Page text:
Jack Waterford – Through the lens: an emerging capital

The following transcript is from a talk presented by Jack Waterford AM, Editor-at-Large – The Canberra Times, at the National Archives of Australia in Canberra.

I feel a little bit intimidated speaking here because I'm not a great expert on William James Mildenhall. I'm a passionate fan. In particular I'm also that sort of ring-in only arrived yesterday sort of person who isn't even BL. So sometimes when I look at a photo and say very confidently that's that, I'm fairly used to being pulled up by people saying no that's not that, that's so and so and so and so and you can tell it because of that, and it's just all past me. So I'm not a close expert on where Scotts Crossing was or Lennox Crossing or so forth, but I know plenty of people who are.

I know places and things like that, that if you like have sharply focused my own appreciation of this and my own feeling that the collection of photographs that we have about the early Canberra is an absolutely precious treasure that belongs to us all and is well encapsulated by being held by the National Archives. I think to some extent that the exploitation of this collection as well as many other fabulous things at the archives has is something that's probably yet to reach its finest point.

Many of you will recall that about 25 years ago the National Archives at some stage began thinking about what they could do with this collection and began the first of a number of books they put out of photographs from the collection. One of the problems was there's about 7000 negatives all together on glass, was that none of them are captioned. None of them are even dated. On a vast array of them you can very readily determine the date because it's at the opening of the first Parliament House in 1927 for example or at some stage of the construction of West Block or the Ainslie Rex Hotel near where I live now and used to live and it's still recognisably that.

But in any event the archives did a partnership with the Canberra Times with a lot of photographs. Every Thursday we put in a photograph of people, of a place, or of an event of early Canberra which said does anybody know what this is, we're trying to caption it. Every time we put one in we got over 100 phone calls. They were very confident phone calls, oh that's Uncle Jack and that's Coggan's bread thing. It was in Braddon just down from the old Canberra Times. They would give you chapter and verse on it and they were pretty sure that the car in the background was CS Daley's car or something like that. Then other people would ring to correct it. On one occasion we identified all of the members of a school boy cricket team from Telopea Park or something like that.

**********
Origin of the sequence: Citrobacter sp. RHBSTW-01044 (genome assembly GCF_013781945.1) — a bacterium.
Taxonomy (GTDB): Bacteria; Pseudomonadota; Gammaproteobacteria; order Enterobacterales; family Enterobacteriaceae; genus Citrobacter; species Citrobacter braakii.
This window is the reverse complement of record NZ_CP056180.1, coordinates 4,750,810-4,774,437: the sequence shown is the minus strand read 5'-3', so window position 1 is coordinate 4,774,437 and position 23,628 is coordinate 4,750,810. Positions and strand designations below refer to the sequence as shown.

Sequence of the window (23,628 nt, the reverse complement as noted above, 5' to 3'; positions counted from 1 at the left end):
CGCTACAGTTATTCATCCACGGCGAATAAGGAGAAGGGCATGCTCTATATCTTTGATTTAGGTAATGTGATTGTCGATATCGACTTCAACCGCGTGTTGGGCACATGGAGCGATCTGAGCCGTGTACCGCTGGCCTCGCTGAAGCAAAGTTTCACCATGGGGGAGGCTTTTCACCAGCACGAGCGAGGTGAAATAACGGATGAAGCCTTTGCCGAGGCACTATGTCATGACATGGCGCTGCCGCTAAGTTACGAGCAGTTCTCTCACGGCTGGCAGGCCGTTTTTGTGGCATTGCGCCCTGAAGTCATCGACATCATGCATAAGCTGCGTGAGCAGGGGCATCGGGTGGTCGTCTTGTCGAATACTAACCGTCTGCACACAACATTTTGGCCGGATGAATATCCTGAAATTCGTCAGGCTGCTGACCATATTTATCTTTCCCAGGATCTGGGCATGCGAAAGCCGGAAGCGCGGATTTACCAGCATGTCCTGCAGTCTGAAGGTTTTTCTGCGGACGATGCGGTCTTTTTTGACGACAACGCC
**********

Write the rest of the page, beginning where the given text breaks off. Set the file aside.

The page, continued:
This is - if you like - it's starting to get really right at the edges of living memory, particularly with 1920s or something like that, but there's still enough connections with the past that make it very much part of our story and because of where we are, very much a part of the national story. There are not very many cities in the world that only 90 years ago were still sheep paddock, and which are now well-developed cities on the style and with the grace and the beauty of Canberra. The photographs that we have are a real record of the first establishment. When you think of that, it's amazing how casually we got into this arrangement that Mildenhall was this photographer. He was actually a public servant, he was a paymaster, first of all in the railways department. In fact a lot of his early career was on the old tea and sugars going along the transcontinental railway as it was being built, and paying off the people at all of the little fettlers camps all the way to Kalgoorlie. Sometimes on those he was travelling by camel. In 1921 he came up to Canberra where he fairly soon met his wife and he was the paymaster in the old Department of the Interior which at various stages had names like Department of Home Affairs and whatnot But most people here in this room would I think remember it as Department of the Interior until it became at least the Department of the Capital Territory.

He was paymaster there, but it occurred to him that somebody ought to be making some sort of photographic record of the early Canberra because this was - they had - by no means had started on the building of the Parliament House or any of the significant buildings there then. But under Walter Burley-Griffin from about 1918-1919 they'd started laying out some of the streets, building sewerage lines, et cetera, et cetera. The outlines of the Griffin plan were beginning to take shape, but nobody was making much of a record. His interest in it was that he was a very keen amateur photographer.